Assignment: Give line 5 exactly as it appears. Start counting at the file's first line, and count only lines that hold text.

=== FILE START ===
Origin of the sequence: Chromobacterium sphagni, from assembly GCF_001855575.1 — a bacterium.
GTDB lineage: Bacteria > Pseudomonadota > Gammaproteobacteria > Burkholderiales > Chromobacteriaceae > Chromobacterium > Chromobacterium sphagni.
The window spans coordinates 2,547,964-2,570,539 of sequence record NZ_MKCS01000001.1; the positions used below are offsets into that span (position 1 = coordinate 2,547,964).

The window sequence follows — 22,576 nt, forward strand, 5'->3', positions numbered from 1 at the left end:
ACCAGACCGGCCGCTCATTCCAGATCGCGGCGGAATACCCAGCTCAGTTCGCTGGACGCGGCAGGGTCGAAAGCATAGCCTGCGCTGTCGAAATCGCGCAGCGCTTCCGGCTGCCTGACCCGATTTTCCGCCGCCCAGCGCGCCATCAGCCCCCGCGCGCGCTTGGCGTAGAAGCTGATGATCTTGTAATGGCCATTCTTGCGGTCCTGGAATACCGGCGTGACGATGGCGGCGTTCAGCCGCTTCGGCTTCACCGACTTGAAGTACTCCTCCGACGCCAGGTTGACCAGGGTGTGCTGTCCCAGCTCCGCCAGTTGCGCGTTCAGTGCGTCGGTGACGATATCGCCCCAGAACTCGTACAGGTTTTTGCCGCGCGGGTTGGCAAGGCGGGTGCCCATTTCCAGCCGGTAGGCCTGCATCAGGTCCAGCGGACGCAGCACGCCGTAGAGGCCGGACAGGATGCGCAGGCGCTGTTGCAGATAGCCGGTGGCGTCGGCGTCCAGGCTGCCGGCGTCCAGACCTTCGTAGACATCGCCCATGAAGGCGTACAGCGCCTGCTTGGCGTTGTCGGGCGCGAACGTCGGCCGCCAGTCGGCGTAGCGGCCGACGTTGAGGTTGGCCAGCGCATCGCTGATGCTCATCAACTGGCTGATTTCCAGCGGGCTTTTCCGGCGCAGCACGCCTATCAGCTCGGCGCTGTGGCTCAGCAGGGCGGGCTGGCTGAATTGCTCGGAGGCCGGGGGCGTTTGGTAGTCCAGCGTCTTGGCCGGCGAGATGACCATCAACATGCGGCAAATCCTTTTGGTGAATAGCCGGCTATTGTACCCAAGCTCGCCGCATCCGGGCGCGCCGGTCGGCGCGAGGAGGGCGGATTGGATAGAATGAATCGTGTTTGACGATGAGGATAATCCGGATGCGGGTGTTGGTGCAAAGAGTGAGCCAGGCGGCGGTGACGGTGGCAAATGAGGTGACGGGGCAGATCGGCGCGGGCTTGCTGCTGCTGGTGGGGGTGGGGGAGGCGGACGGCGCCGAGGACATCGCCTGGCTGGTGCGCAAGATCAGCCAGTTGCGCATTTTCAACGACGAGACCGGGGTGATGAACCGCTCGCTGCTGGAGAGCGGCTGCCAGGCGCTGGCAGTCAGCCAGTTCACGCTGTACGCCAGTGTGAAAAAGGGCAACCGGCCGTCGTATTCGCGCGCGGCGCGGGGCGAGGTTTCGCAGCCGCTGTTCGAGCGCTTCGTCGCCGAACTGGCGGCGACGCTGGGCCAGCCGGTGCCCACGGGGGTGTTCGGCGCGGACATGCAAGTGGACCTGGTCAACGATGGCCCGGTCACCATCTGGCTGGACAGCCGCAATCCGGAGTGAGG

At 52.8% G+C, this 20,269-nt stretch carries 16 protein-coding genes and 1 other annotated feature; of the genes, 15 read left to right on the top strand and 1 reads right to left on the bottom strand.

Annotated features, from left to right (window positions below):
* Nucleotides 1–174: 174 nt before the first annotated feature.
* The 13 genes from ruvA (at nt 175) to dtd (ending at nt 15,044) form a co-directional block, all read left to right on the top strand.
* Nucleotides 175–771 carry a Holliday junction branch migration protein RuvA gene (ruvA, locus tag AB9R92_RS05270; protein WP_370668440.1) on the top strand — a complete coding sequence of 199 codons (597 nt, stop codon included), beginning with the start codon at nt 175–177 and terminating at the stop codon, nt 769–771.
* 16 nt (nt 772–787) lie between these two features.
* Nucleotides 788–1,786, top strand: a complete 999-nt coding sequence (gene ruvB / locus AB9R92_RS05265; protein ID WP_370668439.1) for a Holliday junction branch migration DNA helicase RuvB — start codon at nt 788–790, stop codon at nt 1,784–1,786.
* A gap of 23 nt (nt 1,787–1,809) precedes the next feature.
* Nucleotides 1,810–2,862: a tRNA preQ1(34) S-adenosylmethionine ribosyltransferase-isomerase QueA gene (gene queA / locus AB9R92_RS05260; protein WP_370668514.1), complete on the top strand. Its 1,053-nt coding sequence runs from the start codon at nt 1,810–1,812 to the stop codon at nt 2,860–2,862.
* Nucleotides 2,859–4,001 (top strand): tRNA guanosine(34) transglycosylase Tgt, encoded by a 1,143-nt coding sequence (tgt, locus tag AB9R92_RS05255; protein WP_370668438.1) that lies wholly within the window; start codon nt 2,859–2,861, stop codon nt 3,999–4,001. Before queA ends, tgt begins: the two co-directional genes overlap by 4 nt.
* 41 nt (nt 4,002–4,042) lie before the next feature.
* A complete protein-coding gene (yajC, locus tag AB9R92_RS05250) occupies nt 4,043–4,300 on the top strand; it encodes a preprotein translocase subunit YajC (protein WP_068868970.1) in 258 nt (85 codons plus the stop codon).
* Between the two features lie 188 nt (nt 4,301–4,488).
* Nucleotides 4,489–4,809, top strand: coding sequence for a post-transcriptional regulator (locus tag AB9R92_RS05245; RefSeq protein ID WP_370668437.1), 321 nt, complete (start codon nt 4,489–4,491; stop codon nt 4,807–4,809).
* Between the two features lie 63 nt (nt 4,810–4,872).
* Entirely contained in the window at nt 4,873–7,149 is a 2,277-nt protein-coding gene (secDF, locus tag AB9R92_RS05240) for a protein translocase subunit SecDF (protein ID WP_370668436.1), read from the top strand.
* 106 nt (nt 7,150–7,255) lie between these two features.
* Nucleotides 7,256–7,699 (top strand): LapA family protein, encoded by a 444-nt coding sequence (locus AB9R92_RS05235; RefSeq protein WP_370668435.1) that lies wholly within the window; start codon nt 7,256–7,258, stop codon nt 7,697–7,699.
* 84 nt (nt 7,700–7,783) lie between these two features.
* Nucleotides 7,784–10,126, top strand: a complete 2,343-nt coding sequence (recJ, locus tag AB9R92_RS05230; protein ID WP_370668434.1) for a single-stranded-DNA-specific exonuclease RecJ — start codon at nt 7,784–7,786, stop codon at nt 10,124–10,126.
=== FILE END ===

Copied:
ACCAGACCGGCCGCTCATTCCAGATCGCGGCGGAATACCCAGCTCAGTTCGCTGGACGCGGCAGGGTCGAAAGCATAGCCTGCGCTGTCGAAATCGCGCAGCGCTTCCGGCTGCCTGACCCGATTTTCCGCCGCCCAGCGCGCCATCAGCCCCCGCGCGCGCTTGGCGTAGAAGCTGATGATCTTGTAATGGCCATTCTTGCGGTCCTGGAATACCGGCGTGACGATGGCGGCGTTCAGCCGCTTCGGCTTCACCGACTTGAAGTACTCCTCCGACGCCAGGTTGACCAGGGTGTGCTGTCCCAGCTCCGCCAGTTGCGCGTTCAGTGCGTCGGTGACGATATCGCCCCAGAACTCGTACAGGTTTTTGCCGCGCGGGTTGGCAAGGCGGGTGCCCATTTCCAGCCGGTAGGCCTGCATCAGGTCCAGCGGACGCAGCACGCCGTAGAGGCCGGACAGGATGCGCAGGCGCTGTTGCAGATAGCCGGTGGCGTCGGCGTCCAGGCTGCCGGCGTCCAGACCTTCGTAGACATCGCCCATGAAGGCGTACAGCGCCTGCTTGGCGTTGTCGGGCGCGAACGTCGGCCGCCAGTCGGCGTAGCGGCCGACGTTGAGGTTGGCCAGCGCATCGCTGATGCTCATCAACTGGCTGATTTCCAGCGGGCTTTTCCGGCGCAGCACGCCTATCAGCTCGGCGCTGTGGCTCAGCAGGGCGGGCTGGCTGAATTGCTCGGAGGCCGGGGGCGTTTGGTAGTCCAGCGTCTTGGCCGGCGAGATGACCATCAACATGCGGCAAATCCTTTTGGTGAATAGCCGGCTATTGTACCCAAGCTCGCCGCATCCGGGCGCGCCGGTCGGCGCGAGGAGGGCGGATTGGATAGAATGAATCGTGTTTGACGATGAGGATAATCCGGATGCGGGTGTTGGTGCAAAGAGTGAGCCAGGCGGCGGTGACGGTGGCAAATGAGGTGACGGGGCAGATCGGCGCGGGCTTGCTGCTGCTGGTGGGGGTGGGGGAGGCGGACGGCGCCGAGGACATCGCCTGGCTGGTGCGCAAGATCAGCCAGTTGCGCATTTTCAACGACGAGACCGGGGTGATGAACCGCTCGCTGCTGGAGAGCGGCTGCCAGGCGCTGGCAGTCAGCCAGTTCACGCTGTACGCCAGTGTGAAAAAGGGCAACCGGCCGTCGTATTCGCGCGCGGCGCGGGGCGAGGTTTCGCAGCCGCTGTTCGAGCGCTTCGTCGCCGAACTGGCGGCGACGCTGGGCCAGCCGGTGCCCACGGGGGTGTTCGGCGCGGACATGCAAGTGGACCTGGTCAACGATGGCCCGGTCACCATCTGGCTGGACAGCCGCAATCCGGAGTGAGG